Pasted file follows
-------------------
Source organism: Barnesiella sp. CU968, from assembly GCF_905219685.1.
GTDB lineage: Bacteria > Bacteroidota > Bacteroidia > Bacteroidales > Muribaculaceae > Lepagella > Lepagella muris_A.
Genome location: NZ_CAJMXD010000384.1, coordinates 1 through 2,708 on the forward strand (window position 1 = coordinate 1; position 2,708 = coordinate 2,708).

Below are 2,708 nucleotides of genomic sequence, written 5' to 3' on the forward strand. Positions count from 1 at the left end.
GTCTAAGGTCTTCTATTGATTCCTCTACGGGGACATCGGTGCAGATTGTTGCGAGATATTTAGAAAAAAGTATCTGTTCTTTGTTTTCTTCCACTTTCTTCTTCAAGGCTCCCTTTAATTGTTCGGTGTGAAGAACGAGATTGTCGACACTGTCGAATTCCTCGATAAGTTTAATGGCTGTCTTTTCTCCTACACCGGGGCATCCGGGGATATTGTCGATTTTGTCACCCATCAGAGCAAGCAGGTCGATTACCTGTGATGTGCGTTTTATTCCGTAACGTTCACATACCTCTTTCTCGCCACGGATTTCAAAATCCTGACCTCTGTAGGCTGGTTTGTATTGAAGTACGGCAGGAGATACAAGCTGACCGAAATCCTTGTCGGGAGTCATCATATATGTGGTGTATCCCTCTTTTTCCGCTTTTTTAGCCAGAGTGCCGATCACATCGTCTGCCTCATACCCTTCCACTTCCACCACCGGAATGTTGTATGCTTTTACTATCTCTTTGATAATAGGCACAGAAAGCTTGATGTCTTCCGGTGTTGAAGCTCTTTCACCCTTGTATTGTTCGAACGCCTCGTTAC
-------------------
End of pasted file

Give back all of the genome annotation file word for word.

Source organism: Barnesiella sp. CU968, from assembly GCF_905219685.1.
GTDB lineage: Bacteria > Bacteroidota > Bacteroidia > Bacteroidales > Muribaculaceae > Lepagella > Lepagella muris_A.
Genome location: NZ_CAJMXD010000384.1, coordinates 1 through 2,708 on the forward strand (window position 1 = coordinate 1; position 2,708 = coordinate 2,708).

Below are 2,708 nucleotides of genomic sequence, written 5' to 3' on the forward strand. Positions count from 1 at the left end.
GTCTAAGGTCTTCTATTGATTCCTCTACGGGGACATCGGTGCAGATTGTTGCGAGATATTTAGAAAAAAGTATCTGTTCTTTGTTTTCTTCCACTTTCTTCTTCAAGGCTCCCTTTAATTGTTCGGTGTGAAGAACGAGATTGTCGACACTGTCGAATTCCTCGATAAGTTTAATGGCTGTCTTTTCTCCTACACCGGGGCATCCGGGGATATTGTCGATTTTGTCACCCATCAGAGCAAGCAGGTCGATTACCTGTGATGTGCGTTTTATTCCGTAACGTTCACATACCTCTTTCTCGCCACGGATTTCAAAATCCTGACCTCTGTAGGCTGGTTTGTATTGAAGTACGGCAGGAGATACAAGCTGACCGAAATCCTTGTCGGGAGTCATCATATATGTGGTGTATCCCTCTTTTTCCGCTTTTTTAGCCAGAGTGCCGATCACATCGTCTGCCTCATACCCTTCCACTTCCACCACCGGAATGTTGTATGCTTTTACTATCTCTTTGATAATAGGCACAGAAAGCTTGATGTCTTCCGGTGTTGAAGCTCTTTCACCCTTGTATTGTTCGAACGCCTCGTTAC